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12.11.15

New NHS Improvement body offers a ‘welcome shift in tone’

NHS Improvement will try to deliver more “realistic expectations” for the provider sector while making a distinction between support and regulation, according to the organisation’s first chief executive

Speaking at the NHS Providers Annual Conference yesterday [11 November] in his first major address, Jim Mackey, until recently CEO of Northumbria Healthcare NHS FT, told delegates that NHS Improvement aims to make changes to give the sector a “fighting chance for the future”. 

He hopes to secure a good settlement in the upcoming Spending Review and push for multi-year tariffs, possibly three. 

After discussing the bleak situation providers find themselves in, Mackey said: “There is recognition that providers need even more realistic expectations going into the next year and next few years. 

“We want to get back into balance within a reasonable period. We are probably looking at a two-stage process. 

“Hopefully, an agreed Spending Review and tariff and then agreeing a fairly quick and simple plan that shows how to start stabilising the individual institutions. Then, in the spring, there will be a longer-term, patch-based, place-based planning process that addresses what the long-term issues are.” 

Mackey also noted that it is “highly likely” that access to a share of the £8bn promised by the government will depend on participation in that process and getting the right results. 

He added that there is still a lot providers can do: “The Carter Review shows there is ridiculous variation in efficiency and productivity – sometimes within the same institutions or those next door to each other. We need to grasp the nettle in terms of long-term planning and we need to reflect that in spending and the tariff.”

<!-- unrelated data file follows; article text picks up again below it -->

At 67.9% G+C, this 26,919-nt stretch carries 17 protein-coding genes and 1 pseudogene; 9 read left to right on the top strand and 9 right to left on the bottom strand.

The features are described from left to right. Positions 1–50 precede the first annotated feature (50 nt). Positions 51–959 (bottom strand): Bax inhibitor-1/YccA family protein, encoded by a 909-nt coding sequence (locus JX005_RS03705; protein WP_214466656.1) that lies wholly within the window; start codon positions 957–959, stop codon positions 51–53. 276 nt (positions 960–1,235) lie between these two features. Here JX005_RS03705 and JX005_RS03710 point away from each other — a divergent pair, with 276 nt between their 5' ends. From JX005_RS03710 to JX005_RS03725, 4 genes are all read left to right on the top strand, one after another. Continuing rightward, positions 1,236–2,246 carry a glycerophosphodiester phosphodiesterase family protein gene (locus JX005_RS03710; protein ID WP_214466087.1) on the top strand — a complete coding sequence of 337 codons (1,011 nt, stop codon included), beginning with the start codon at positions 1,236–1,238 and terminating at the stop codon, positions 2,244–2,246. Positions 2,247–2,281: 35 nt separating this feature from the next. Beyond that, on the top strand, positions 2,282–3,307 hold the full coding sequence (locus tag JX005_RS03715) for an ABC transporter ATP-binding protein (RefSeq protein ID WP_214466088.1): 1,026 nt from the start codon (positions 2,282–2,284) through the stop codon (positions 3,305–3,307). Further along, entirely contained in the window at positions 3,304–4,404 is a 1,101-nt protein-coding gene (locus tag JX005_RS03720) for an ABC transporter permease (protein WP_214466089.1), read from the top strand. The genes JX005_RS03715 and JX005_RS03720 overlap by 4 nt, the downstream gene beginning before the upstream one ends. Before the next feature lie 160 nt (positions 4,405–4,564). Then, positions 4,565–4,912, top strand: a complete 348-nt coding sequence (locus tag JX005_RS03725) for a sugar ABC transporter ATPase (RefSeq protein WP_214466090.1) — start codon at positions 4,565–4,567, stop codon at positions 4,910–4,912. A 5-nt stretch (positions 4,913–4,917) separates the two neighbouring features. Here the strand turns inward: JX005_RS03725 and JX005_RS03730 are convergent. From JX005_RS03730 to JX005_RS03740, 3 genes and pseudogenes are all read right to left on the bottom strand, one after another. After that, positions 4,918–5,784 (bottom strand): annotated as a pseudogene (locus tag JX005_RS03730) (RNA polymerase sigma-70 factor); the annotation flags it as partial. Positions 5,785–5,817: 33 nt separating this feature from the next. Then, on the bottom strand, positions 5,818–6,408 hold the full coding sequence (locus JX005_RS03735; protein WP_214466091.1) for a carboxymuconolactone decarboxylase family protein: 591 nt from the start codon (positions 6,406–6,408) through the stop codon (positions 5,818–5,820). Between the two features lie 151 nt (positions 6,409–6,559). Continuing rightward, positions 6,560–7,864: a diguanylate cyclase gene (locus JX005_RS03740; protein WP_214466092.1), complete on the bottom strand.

NHS Improvement will try to support providers in improving quality, as largely defined by the CQC. It will also support changes to allow providers to enable productivity improvement, and ensure with NHS England that the payment system promotes quality. 

A theme throughout the conference, and which Mackey reiterated, is that the NHS workforce challenges are the sector’s biggest risk. 

“Fundamentally, what we are aiming for is to restore hope in the provider system with a challenge that is challenging but possible, and within reach for most,” he said. 

Despite offering support to providers, Mackey added the organisation is still a regulator, inheriting those functions from Monitor. “We need to be honest about that,” he said. 

“We will do our best to support you, but at the end of the day there is still accountability: we are still accountable and you will be, but I think we can be grown up about that.”But he did note that NHS Improvement won’t be just about giving providers “a kicking” because they have had an incident. 

Following the conference, NHS Providers CEO Chris Hopson took to Twitter, saying: “Immediate reaction to Jim Mackey speech @#NHSP15: welcome shift in tone & approach - realism, support and deliverable provider task.” 

Shane Degaris, CEO at The Hillingdon Hospitals NHS Foundation Trust, added that Mackey comes across as “honest, measured and supportive. Very refreshing”. 

Richard Beeken, chief executive at Wye Valley NHS Trust, said there was “hugely refreshing realism and practical actions signalled by Jim Mackey in his address”.  

Earlier in the day, Paul Burstow, the former care minister, called for “less stick and more help” from regulators. 

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